Australian visas should go to younger skilled migrants and we should pay them more, Grattan Institute says (III)

Damian Kassabgi says Australia is positioned well to attract people here to work thanks to the way the country has managed the COVID pandemic.(John Gunn, ABC News.)

Migrants can help in the post-COVID economic recovery

Most experts agree the COVID-19 pandemic is an opportunity to reset our future workforce, and at a time that Australia is seen as an attractive place to work and live.

Australia recently ranked as the third most attractive destination in one survey of economic migrants in 2020, up from fourth in 2018, likely reflecting Australia’s success in managing COVID compared with many competitor countries for skilled migrants, including the US, Canada, Germany and the UK.

“This is a really important opportunity to rethink our migration program,” Ms Wilshire says.

“Over time, we’ve introduced a lot of complexity into our migration program, and perhaps one of the significant findings of the Grattan report is that we might be best served by going back to basics and looking at migration very much in terms of the demographic dividend that it offers to our country, and the long-term lifelong contribution that migrants make.”

She says skilled migration has been fundamental to growing the number of jobs in Australia.

“As we come out of COVID, that’s going to be one of the things we’re going to have to look at — how do we revamp the migration program so that we’re maximising the number of jobs that it offers to the Australian economy of the time.”

A spokesman from the Department of Home Affairs said the current skilled migration program was “designed to meet Australia’s economic, demographic and labour market needs”.

He added that Immigration Minister Alex Hawke had asked a parliamentary inquiry to consider longer-term issues regarding the skilled migration program, and would consider its recommendations when they were handed down in July.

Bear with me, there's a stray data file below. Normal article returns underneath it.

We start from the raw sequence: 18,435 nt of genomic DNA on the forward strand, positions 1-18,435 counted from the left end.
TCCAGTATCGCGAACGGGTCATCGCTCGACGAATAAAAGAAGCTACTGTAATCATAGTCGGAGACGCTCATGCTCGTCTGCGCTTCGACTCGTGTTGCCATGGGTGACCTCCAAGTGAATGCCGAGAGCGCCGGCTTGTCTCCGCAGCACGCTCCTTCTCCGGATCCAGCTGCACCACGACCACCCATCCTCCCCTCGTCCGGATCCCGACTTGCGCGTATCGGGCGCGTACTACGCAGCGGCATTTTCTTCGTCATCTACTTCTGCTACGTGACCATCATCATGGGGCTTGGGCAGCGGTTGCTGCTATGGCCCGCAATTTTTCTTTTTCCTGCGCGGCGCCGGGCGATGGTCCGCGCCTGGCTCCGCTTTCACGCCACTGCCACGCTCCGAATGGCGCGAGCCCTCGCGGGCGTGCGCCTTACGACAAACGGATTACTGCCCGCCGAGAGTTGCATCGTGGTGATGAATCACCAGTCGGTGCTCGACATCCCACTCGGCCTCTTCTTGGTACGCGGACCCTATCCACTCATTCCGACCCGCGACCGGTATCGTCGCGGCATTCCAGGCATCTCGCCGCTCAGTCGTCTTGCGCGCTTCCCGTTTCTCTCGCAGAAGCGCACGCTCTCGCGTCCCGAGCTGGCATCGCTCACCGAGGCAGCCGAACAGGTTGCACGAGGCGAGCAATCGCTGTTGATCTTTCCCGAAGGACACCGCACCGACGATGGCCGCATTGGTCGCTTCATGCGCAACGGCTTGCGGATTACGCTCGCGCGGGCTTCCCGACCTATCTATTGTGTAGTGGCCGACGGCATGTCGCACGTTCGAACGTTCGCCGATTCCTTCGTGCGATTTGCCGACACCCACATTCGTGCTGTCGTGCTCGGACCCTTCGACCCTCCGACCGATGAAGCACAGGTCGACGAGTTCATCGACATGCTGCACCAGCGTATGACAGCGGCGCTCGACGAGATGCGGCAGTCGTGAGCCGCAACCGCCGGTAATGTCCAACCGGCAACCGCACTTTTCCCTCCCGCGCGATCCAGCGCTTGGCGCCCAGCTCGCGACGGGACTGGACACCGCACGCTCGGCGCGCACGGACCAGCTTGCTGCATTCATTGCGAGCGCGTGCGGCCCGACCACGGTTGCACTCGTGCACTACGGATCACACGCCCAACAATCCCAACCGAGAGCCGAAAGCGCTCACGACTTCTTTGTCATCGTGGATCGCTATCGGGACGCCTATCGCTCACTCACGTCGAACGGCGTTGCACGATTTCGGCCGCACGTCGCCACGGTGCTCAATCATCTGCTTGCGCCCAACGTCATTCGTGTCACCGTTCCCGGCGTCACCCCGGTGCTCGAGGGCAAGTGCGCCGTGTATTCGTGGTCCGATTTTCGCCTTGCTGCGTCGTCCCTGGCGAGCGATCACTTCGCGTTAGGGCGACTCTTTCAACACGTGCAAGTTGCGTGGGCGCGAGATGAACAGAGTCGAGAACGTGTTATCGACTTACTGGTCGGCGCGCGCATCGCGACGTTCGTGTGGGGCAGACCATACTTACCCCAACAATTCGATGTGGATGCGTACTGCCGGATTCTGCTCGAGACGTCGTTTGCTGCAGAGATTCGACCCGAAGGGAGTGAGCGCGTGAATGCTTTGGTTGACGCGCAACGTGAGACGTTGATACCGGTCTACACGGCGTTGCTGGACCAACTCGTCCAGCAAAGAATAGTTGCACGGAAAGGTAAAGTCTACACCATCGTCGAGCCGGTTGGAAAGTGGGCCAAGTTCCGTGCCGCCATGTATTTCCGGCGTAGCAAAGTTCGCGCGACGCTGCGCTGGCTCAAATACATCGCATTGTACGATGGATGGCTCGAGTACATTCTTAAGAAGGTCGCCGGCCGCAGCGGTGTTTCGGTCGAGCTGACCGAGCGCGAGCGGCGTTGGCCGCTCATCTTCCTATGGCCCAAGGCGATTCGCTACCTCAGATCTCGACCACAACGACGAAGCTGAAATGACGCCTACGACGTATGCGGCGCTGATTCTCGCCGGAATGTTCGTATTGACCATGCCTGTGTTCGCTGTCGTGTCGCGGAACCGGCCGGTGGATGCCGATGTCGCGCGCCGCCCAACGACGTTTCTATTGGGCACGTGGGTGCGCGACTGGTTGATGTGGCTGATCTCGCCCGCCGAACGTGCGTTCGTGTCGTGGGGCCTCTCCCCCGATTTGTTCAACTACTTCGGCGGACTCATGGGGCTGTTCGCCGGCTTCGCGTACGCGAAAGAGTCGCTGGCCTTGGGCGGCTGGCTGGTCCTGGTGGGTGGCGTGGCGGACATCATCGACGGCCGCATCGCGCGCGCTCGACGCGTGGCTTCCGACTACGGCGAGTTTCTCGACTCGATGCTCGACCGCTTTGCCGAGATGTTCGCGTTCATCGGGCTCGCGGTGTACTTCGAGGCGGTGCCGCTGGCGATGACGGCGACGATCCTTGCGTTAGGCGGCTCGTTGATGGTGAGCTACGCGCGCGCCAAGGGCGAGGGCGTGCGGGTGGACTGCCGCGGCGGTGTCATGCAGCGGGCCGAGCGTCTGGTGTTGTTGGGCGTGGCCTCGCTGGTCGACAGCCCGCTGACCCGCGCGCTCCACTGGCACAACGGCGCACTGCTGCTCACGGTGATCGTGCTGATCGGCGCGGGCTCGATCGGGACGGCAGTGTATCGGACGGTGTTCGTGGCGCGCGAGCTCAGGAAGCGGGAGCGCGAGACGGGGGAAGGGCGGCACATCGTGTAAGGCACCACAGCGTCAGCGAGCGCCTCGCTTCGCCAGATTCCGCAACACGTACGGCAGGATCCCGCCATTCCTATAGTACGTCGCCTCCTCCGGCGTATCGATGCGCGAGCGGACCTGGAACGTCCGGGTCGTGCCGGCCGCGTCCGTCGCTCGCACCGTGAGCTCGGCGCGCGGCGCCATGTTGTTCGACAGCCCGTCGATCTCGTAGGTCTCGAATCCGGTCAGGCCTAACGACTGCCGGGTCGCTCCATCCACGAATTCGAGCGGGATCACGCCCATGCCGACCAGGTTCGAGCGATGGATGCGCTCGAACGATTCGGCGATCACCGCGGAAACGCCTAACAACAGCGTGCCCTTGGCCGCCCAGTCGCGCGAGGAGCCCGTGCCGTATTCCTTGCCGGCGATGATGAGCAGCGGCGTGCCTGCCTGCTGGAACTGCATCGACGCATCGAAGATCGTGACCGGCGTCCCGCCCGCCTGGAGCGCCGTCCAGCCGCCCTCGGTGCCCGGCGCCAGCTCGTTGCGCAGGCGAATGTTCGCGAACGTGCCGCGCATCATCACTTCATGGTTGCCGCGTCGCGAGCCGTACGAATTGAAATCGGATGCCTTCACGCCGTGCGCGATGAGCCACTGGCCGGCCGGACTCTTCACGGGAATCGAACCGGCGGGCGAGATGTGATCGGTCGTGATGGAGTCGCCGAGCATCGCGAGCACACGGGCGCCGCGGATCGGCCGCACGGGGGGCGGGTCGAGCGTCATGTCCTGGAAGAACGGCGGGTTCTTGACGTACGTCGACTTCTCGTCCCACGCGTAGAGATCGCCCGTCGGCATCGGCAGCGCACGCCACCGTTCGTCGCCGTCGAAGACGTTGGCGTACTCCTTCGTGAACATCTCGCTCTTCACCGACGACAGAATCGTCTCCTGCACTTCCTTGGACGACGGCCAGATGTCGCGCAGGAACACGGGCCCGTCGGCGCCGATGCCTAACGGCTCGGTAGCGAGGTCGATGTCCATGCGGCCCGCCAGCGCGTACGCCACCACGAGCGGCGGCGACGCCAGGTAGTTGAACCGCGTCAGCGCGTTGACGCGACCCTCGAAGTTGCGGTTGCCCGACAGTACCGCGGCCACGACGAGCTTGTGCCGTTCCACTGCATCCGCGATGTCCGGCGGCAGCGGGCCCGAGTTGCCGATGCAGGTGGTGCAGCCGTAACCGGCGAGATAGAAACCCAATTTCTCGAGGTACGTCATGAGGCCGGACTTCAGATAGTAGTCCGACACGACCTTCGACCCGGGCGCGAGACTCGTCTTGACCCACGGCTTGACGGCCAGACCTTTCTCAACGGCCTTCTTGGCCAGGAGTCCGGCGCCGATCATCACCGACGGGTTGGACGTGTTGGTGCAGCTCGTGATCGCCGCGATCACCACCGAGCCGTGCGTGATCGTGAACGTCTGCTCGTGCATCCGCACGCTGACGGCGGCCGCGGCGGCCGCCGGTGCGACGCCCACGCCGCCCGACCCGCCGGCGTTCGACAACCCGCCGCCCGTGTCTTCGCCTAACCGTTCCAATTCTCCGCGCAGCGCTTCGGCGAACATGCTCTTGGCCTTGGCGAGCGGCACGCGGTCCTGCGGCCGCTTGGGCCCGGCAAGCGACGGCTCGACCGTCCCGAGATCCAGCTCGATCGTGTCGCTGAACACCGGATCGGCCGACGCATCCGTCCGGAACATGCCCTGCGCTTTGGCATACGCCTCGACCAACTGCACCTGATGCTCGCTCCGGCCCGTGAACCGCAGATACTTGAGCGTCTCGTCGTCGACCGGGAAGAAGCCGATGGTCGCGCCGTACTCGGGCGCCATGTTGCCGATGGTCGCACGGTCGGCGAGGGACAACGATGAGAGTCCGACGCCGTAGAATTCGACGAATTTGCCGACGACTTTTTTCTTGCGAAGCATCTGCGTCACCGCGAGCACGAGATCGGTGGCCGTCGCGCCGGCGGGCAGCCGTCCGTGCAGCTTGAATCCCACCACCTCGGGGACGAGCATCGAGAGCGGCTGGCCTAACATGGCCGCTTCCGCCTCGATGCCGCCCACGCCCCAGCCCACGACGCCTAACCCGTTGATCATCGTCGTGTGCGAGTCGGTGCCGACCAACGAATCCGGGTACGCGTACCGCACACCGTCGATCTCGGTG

Mr Kassabgi says Australia is positioned well to attract people here to work thanks to the way the country has managed the COVID pandemic relative to other countries.

“We’ve learned two things from COVID,” he says.

“The first thing that we’ve learned is that you don’t need to be in New York, London or Silicon Valley to be running a global business.

“The second thing is that the world has seen Australia managed COVID in a safe way, keeping our economy strong, and ensuring that people still have satisfactory career progression.

“But the one thing Australia lacks is experience. The one thing that we don’t have is this ecosystem, just yet, of people who have built global businesses over a sustained period of time.

“A lot of that talent is in Silicon Valley, in Shanghai, in London.

“Australia has been very good at showing itself as a lifestyle destination — a great place to holiday, a great place to raise a family, a great place to have economic security.”

“What it [Australia] hasn’t done yet, and where I think government can come in [to help], is to promote Australia as somewhere where you can have a significant career. And the time is now.”

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